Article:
Conservation Groups Sue National Elk Refuge To Delay Start of Artificial Feeding
The U.S. Fish and Wildlife Service released its final version of a five-year step-down plan in December that aims to reduce elks' dependency on supplemental feed.
The National Elk Refuge originally started providing feed in the early 1900s to help elk survive harsh winters. The service has said it will end feeding early this year and next, and then will also delay the start of feeding the last two years of the five-year plan. Now, conservation groups are suing the federal government for not immediately delaying. Connie Wilbert is with the Sierra Club, one of the groups suing.
"It attracts the elk to the feed grounds because it's easy for elk to go there and line up like cows on a feed line which is exactly what this is," said Wilbert.
But if food is unavailable from the start, Wilbert said, the elk will naturally go looking for different food. The conservation groups say a lawsuit is needed because of the threat of Chronic Wasting Disease (CWD) spreading throughout Wyoming and the nation.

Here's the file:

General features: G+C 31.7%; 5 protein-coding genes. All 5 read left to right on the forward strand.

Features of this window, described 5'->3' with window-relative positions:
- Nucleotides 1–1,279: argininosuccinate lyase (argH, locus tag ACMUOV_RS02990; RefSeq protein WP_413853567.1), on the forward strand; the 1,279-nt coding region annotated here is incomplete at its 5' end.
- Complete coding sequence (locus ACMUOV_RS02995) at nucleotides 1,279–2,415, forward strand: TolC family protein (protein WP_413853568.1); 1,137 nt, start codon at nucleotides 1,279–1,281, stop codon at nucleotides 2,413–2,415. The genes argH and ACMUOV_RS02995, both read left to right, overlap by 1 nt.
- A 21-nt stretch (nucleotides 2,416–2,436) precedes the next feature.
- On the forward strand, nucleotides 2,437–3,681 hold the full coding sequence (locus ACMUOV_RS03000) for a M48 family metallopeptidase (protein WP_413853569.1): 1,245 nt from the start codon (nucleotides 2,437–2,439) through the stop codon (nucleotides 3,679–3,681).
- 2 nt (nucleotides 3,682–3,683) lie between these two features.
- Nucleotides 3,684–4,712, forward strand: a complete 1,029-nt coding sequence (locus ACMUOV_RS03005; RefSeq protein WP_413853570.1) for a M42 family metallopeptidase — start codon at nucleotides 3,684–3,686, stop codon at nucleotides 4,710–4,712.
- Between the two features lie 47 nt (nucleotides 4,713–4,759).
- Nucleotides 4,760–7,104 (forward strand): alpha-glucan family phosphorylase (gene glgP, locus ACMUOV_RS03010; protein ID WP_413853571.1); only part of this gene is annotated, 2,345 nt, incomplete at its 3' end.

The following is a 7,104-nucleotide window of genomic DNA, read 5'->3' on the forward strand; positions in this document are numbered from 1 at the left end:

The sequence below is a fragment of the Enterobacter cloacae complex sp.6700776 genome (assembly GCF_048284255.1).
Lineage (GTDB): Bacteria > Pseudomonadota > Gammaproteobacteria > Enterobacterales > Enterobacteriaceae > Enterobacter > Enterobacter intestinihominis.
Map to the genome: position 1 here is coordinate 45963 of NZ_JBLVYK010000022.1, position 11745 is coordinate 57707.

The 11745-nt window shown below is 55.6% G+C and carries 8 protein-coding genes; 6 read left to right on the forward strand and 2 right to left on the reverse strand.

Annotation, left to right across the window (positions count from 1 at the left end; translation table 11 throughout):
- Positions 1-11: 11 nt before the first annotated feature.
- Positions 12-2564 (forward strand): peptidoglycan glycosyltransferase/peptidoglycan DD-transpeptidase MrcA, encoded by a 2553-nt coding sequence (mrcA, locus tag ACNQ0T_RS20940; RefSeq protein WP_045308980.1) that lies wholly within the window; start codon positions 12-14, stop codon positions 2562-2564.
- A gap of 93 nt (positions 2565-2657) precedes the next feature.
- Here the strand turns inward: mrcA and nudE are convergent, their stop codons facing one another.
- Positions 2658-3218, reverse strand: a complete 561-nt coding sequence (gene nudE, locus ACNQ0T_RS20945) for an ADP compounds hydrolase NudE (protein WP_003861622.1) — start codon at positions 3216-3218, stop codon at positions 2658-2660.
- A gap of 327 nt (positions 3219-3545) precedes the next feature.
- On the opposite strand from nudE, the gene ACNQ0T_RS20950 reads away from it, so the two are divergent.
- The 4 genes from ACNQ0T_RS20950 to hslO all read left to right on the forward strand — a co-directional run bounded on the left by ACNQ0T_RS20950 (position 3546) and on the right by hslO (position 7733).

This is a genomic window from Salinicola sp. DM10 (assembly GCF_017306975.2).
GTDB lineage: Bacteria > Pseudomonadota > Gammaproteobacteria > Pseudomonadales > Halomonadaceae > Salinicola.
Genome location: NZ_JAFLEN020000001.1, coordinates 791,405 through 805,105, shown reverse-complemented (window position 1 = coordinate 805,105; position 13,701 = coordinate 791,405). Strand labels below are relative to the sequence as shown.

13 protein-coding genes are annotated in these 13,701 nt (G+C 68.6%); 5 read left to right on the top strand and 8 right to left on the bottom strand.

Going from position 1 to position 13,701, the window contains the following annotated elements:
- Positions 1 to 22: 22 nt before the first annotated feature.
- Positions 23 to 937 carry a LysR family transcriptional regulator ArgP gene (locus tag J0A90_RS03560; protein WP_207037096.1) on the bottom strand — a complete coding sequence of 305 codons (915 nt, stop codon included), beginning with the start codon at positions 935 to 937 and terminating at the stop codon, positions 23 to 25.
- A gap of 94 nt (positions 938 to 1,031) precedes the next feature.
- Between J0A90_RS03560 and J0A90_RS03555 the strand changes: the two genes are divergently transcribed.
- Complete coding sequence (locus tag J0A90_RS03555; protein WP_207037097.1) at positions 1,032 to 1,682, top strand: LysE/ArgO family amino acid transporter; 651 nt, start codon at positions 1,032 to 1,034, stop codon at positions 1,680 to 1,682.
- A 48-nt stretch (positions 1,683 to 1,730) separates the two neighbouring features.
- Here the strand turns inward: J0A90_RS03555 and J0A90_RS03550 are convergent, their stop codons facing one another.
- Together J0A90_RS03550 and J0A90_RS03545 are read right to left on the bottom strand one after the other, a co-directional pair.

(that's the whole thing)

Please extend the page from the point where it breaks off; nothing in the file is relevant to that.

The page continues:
"When animals are congregated closely together, as they are on feed grounds during the winter months when they're being artificially fed, it's the ideal conditions for this disease, to move through those animals and very quickly become an epidemic," said Wilbert.
The final plan calls for cutting the feeding season short the first two years. Then the last three years will see a delayed start to the feeding.
The National Elk Refuge began feeding on February 1.
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